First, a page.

High-Level Industry Stakeholders Discuss African Energy Security in Inaugural AEW 2022 Panel

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  • High-Level Industry Stakeholders Discuss African Energy Security in Inaugural AEW 2022 Panel

Representing the first of many panel discussions set to take place during the 2022 edition of African Energy Week this week, a panel of high-level speakers discussed Africa’s role in global energy security.

African Energy Week (AEW) 2022 got off to an exciting start with opening remarks by a suite of high-level industry stakeholders. Following the opening ceremony, the conference’s first panel discussion explored Africa’s role in global energy security and the rise of oil and gas as a tool in geopolitical leverage.

Moderated by NJ Ayuk, Executive Chairman of the African Energy Chamber, high-level speakers included H.E. Puot Kang Chol, Minister of Petroleum for the Republic of South Sudan, Hon. Frank Fannon, Former United States Assistant Secretary of State for Energy Resources, Mary Burce Warlick, Deputy Executive Director at the International Energy Agency, Andrew Inglis, CEO of Kosmos Energy, and Adewale Tinubu, Group Chief Executive of Oando Group.

Energy security sits at the top of many countries’ political agendas, particularly as the lingering effects of Covid-19, global geopolitical tensions, and shifts in energy supply cause unprecedented supply challenges while demand for energy increases.

“What is best for the continent is to create solutions and produce our own energy pipelines throughout Africa,” said H.E. Gabriel Obiang Lima, Minister of Mines and Hydrocarbons for Equatorial Guinea.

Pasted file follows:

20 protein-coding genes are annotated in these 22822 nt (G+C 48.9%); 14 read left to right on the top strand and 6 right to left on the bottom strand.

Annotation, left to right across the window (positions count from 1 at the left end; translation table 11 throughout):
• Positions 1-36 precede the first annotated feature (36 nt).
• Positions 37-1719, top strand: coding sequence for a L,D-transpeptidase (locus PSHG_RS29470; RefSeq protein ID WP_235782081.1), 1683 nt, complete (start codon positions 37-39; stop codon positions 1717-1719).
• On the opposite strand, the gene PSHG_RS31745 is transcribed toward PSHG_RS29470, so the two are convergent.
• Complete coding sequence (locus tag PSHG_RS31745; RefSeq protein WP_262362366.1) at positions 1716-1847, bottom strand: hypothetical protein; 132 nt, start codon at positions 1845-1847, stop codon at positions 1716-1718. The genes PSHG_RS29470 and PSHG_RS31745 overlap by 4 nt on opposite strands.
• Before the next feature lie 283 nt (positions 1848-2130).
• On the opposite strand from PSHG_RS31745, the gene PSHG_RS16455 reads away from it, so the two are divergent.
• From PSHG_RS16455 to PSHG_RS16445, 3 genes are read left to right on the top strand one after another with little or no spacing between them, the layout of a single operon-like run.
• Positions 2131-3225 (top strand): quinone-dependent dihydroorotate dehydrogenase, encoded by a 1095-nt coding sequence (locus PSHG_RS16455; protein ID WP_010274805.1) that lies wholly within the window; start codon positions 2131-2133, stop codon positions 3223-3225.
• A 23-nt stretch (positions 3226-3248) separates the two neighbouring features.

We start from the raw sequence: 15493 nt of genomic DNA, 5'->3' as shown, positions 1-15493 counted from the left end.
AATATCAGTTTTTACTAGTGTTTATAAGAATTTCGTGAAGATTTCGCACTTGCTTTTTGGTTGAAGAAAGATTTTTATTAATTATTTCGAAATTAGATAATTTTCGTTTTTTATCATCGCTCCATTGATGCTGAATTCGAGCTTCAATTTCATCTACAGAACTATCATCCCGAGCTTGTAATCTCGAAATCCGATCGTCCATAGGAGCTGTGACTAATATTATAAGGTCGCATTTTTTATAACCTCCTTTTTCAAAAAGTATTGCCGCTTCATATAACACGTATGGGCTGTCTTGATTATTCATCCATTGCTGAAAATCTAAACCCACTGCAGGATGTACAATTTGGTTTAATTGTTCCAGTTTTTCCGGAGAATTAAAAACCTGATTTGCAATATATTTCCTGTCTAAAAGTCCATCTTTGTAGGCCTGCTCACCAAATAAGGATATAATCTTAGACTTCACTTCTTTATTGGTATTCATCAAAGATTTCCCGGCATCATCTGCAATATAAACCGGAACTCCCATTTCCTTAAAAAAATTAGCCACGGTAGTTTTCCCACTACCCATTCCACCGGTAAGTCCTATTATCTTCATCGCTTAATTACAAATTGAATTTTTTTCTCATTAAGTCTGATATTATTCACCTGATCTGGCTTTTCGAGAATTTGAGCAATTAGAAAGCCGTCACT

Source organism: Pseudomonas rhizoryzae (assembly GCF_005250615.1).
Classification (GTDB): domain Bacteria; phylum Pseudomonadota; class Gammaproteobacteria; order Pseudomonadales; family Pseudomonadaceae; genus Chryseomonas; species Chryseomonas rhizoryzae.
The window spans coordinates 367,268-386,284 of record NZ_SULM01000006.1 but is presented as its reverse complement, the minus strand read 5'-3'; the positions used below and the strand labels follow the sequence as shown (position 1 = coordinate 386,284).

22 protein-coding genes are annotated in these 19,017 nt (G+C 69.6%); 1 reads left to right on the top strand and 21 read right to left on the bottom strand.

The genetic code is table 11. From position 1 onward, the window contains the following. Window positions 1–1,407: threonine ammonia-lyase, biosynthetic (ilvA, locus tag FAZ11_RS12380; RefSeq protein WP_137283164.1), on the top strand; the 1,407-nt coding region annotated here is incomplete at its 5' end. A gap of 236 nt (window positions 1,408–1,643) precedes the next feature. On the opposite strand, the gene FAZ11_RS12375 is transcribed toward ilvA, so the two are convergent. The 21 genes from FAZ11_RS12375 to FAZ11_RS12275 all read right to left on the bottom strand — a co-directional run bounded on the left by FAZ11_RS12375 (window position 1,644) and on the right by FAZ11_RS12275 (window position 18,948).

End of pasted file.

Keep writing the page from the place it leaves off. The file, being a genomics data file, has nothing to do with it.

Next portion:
For the continent to be able to scale up energy security and drive industrialization, electrification, and socioeconomic growth, significant investment will be required across the entire energy value chain.

“Local institutions do not have the investment capacity to close deals alone. We need to use natural resources as a bargaining tool. Natural resources on their own will not eradicate poverty. We should ensure that the EU exports our gas”, said Adewale Tinubu, Group Chief Executive of Oando Group.

However, before Africa leverages its resources to appease global energy needs, the continent first needs to utilize its own resources for its own development.

“Underinvestment has contributed to energy poverty even in other parts of the world. There are new technologies that will help investors leverage in ways that were impossible 200 years ago”, said Hon. Frank Fannon, Former United States Assistant Secretary of State for Energy Resources.

Currently, over 600 million Africans are without access to electricity and over 900 million without access to clean cooking solutions, yet over 125 billion barrels of oil and 620 trillion cubic feet of gas are ready to be exploited. As such, priority needs to be given to resource maximization if energy security is to be attained.

“There is no doubt that the markets have tightened due to the invasion of Russia in Ukraine. It is clear that we need to find ways to break down the 600 million. There are immediate opportunities to address industrialization. To support change, big multilateral banks have an important role to play in unlocking private capital. The question is, how do we drive that capital to where it needs to be?” said Mary Burce Warlick, Deputy Executive Director at the International Energy Agency.

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